Wednesday, December 8, 2010

I do mind being mined, Facebook.


The rule on information about me is based on the "Rigalian Doctrine." Under this principle, the rule provides:

"All data about me in the public domain, records, documents, papers, and other posted and tagged photos, birthday information, contact information, relationships, education and work, philosophy, interests, activities, and other data are owned by me." It follows that the exploration, development and utilization of all data concerning me fall under my supervision and control. I have the option to directly undertake data mining activities or to enter into the different modes of data mining agreements with any friends and relatives. Preference is given to friends of the 1st degree in respect of rights and privileges to access, explore and develop various inferences concerning the data about me. For large-scale data mining, I have the option to enter into an agreement for financial compensation from other online entities."


I wish it's as simple as that.

I hate the idea that I'm a marketing target and Facebook is off to earn cash from my personal information. Especially with the new profile they've just introduced. I just posted now "I don't like the new profile!!!!!! I wanna go back! no no no no!" My reason? "It looks weird if you don't put all the info they're asking, yet I don't wanna give out the info! hrmpf!"

I dunno. I get the idea that they designed the "new profile" in a way that forces a user to put in all the information they're asking. I know they're mining the data about users. I do notice that most ads seem to match my recent searches, my interests, my course, blah blah blah. Right after I gave birth there are all these baby ads. There shouldn't be anything wrong about relevant ads, right? They're certainly better than porn or smiley pop-up ads.

I simply don't like the idea of being mined. I don't like being a statistic. Maybe I'm greedy. Maybe I want a fair share of the deal. Or maybe I just want my privacy. Please don't ask me why I'm in Facebook in the first place, and why I post those photos, and interests, etc.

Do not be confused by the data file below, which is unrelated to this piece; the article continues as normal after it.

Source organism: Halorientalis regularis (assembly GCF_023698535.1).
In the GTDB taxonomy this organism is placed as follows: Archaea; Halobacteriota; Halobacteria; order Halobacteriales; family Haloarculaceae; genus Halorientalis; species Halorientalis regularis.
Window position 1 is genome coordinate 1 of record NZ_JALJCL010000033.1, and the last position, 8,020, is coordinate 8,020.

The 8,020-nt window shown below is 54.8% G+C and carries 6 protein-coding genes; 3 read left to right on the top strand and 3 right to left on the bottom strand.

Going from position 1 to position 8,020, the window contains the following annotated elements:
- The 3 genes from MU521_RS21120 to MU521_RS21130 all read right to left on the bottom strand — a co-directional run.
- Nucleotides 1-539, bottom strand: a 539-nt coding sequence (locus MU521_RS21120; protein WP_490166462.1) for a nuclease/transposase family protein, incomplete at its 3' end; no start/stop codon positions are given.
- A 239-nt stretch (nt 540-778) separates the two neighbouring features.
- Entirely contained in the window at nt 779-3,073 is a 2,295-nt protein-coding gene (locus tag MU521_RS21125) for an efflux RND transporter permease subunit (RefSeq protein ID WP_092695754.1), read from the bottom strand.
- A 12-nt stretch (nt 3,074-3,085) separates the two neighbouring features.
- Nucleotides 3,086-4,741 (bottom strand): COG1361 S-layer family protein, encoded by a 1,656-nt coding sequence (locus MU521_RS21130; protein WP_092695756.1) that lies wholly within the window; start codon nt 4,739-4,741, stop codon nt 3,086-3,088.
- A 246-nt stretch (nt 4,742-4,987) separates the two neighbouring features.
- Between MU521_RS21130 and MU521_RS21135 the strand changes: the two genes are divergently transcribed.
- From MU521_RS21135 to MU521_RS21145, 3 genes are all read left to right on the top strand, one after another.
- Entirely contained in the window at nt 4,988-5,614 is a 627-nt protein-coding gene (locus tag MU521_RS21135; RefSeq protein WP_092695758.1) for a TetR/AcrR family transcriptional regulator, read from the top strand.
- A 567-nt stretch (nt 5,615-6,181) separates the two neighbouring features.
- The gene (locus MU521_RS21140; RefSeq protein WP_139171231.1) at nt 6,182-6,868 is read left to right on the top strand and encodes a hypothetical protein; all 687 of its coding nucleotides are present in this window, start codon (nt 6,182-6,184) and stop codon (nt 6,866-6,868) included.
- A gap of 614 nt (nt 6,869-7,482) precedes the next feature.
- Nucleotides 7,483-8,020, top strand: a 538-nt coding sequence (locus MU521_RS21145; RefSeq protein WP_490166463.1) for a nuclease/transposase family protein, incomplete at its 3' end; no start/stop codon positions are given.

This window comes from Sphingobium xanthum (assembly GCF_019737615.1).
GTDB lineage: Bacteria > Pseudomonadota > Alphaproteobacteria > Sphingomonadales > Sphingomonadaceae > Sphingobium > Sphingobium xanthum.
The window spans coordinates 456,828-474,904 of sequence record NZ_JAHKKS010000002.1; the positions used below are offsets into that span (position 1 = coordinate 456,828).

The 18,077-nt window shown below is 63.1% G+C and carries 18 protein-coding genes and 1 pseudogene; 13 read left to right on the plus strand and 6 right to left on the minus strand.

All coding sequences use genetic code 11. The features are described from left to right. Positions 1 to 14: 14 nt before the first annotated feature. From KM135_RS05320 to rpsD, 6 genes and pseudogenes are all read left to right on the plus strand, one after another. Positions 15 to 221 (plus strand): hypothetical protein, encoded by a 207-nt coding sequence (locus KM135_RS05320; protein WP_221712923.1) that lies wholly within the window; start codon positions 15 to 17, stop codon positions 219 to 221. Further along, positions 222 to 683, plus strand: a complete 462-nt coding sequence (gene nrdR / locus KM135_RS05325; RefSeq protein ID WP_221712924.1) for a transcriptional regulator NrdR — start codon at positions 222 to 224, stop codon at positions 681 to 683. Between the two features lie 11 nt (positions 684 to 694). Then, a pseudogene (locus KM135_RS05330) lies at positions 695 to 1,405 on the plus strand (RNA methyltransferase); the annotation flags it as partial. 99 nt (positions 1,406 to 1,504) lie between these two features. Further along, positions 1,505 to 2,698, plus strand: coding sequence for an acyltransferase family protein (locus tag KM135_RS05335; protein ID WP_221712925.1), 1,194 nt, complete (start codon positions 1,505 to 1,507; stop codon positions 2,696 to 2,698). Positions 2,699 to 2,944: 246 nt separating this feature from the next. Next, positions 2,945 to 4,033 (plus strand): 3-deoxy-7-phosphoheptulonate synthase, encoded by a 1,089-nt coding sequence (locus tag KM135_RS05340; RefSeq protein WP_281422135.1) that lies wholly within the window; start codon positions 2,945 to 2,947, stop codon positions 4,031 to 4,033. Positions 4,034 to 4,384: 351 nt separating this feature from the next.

Data mining is not always "wrong" or illegal. Generally, it's legal, but there's this really thin line between being a marketing target and then being a suspected terrorist. Do you know that the U.S. uses data mining to do just that? And you do know how the Philippines has its own share of terrorists, and its "shared" military ops with the U.S. Well, I'm a Muslim, and I just can't go on posting about ... well you get the idea. I'm not about to let myself get mined now for this post.

That's the worst downside I guess. Between the "proper" and the "heinous" data mining continuum, there's this gray, fuzzy area concerning privacy and data protection. And businesses don't always realize they're crossing the line. Take for instance the recent lawsuit featured in a blog, entitled Hamburg DPA Files Bank €200,000 For Accessing Customer Data and Customer Profiling.

Anyway, the Supreme Court, under the stewardship of former Justice Puno, promulgated the rule on the writ of habeas data which is supposedly a remedy for every Filipino, whose right to privacy in life, liberty and security is compromised by data gathered by individuals, public and/or private. Very promising, but I don't see it being used to actually prevent data mining by Facebook. Very unlikely, considering the user agreement, blah blah blah. Besides, it's almost flimsy to sue facebook for it. Or is it? There are lot of Facebook paranoia articles out there, and here are few of them:

1 ) Facebook Data Mining: Truth in Association?
2) Facebook's plans to sell user data
3) Facebook Conspiracy: Data Mining for the CIA
4) Facebook Data Reveals Secrets of American Culture
5) Facebook mining your Wall posts for more marketing data

And there's also a video (if you like listening to audio-codals, you'll love this video. the voice is very uhmmm soothing(?) hahahaha!):





Yes, I know I clicked "yes" a few years ago. But if I knew Facebook would be like this ... If I had imagined the net would be like this today ... Well if I did, I'd be the billionaire, not them. So gimme a break and let me give my own stipulations to a new user agreement again. And if I don't agree with their terms, well... I'd still use Facebook.
Salma F. Angkaya
Entry #4

2 comments:

Jat Tabamo said...

Sam, check this out:

"right to be forgotten."

http://www.geek.com/articles/news/eu-pushing-for-right-to-be-forgotten-online-2010115/

Salma Angkaya said...

why thanks jat!